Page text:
"Oh, *that.*" She laughed. "Don't worry. I've got it covered." If she suspected he was hesitating as much from nervousness as anything else, she was kind enough not to mention it, and when she pulled him down for another kiss, it was gentler, less forceful and more reassuring. The uneasy feeling started to fade, and the last bit of resistance in him finally crumbled as he slid his hands over her body. There wasn't any danger here, and neither of them was expecting anything beyond just this moment. He felt something within him settle, even as the physical tension between them grew. Hands and mouths slid along hot, sweat-slick skin, breath drawn in ragged gasps. Domino arched against him, her impossibly pale skin flushed as she clung to him, drawing him in, cries escaping them both as they joined.

Domino cracked an eye open and swore at the illuminated time on the alarm clock. There was no good reason to be awake right now. Well, aside from the fact that she was a bit cold. She tugged on the comforter, trying to wrest it away from her companion, who clung with the tenacity of a particularly stubborn child. Narrowing her eyes, she rolled over and kicked him in the shin.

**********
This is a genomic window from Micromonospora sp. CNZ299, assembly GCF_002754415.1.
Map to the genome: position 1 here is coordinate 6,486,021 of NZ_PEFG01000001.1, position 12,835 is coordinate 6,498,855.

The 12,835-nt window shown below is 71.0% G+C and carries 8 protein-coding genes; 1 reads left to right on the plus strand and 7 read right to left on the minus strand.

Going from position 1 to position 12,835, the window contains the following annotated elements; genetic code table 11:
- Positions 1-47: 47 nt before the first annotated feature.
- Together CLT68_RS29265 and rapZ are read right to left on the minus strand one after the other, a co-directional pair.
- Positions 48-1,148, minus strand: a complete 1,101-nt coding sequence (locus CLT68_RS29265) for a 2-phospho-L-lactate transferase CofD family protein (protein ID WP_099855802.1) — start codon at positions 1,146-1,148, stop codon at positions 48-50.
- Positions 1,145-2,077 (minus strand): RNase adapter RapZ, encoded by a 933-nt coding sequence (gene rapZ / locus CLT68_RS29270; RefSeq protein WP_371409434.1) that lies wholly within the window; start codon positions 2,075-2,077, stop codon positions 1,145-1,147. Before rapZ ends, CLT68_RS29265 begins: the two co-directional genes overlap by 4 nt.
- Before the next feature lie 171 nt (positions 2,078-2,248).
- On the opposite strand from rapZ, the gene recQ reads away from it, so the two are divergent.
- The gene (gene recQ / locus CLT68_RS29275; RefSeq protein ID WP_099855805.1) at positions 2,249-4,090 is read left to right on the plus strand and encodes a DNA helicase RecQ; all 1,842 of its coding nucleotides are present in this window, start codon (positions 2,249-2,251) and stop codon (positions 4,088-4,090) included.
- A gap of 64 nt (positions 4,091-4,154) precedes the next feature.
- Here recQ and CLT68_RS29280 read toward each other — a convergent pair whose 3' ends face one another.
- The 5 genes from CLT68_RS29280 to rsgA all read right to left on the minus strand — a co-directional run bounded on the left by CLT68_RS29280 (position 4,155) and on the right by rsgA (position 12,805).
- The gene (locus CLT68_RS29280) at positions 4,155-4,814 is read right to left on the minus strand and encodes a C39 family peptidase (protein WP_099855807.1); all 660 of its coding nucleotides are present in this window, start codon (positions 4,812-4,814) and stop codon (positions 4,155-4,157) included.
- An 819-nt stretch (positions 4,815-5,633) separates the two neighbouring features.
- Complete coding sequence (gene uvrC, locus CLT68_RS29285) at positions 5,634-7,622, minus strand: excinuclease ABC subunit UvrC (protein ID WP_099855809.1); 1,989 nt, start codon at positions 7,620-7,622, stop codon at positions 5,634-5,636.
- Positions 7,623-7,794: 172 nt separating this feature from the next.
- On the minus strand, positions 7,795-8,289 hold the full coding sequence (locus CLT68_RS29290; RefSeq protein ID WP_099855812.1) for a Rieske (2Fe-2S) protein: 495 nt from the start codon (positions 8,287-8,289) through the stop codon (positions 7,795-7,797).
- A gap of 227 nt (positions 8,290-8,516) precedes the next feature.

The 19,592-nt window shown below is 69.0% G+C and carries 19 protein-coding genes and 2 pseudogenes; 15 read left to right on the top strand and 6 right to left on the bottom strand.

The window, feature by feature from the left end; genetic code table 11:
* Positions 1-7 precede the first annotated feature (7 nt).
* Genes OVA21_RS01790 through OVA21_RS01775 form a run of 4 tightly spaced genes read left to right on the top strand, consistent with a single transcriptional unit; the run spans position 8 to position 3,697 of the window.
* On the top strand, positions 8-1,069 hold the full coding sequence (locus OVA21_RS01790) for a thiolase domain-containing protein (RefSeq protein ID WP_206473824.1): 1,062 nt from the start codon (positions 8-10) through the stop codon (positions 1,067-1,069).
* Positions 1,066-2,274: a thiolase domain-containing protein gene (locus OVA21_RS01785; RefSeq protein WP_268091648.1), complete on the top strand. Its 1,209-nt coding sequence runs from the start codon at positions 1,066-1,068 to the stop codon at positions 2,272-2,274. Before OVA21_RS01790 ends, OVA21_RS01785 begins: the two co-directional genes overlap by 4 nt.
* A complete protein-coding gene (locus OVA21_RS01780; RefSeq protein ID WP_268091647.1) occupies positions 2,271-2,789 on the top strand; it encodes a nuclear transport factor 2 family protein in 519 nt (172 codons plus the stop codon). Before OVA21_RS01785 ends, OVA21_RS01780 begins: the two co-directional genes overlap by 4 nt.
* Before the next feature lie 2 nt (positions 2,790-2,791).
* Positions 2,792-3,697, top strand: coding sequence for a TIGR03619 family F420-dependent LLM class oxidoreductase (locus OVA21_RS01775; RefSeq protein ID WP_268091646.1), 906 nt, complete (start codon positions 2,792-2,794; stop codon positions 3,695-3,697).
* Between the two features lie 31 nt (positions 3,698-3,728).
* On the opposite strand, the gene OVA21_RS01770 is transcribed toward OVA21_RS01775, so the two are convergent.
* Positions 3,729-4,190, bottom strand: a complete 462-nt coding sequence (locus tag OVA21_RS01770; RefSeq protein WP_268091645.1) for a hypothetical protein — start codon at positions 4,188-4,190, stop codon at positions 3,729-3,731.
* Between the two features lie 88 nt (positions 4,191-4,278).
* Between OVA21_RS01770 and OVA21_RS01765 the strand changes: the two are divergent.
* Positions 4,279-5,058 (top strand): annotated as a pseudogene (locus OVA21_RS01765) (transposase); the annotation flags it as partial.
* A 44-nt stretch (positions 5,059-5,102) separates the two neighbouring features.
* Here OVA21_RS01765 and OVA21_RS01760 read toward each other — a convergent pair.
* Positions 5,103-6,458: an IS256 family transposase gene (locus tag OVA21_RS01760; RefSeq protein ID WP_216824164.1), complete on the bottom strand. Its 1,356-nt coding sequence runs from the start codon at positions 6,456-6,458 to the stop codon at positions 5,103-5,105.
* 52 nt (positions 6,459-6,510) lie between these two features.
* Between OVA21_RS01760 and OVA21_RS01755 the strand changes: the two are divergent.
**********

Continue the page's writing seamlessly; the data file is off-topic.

Alex half-sat up, cursing sleepily and rubbing at the injured appendage. "What was that for?" He murmured, flopping back on the pillow.

"You had all the blankets, " she replied, drawing the comforter securely around her shoulders. A part of her brain was convinced that this whole situation was insane--that she really shouldn't have acted on the first wild impulse that had sprung to mind back in that bar. Then again, he didn't seem to be regretting it, and she *certainly* hadn't. It was kind of nice being with someone she didn't have to lie to, yet didn't have all the emotional baggage that came between her and Nathan. This just *was,* and that was fine with her."I was freezing my ass off."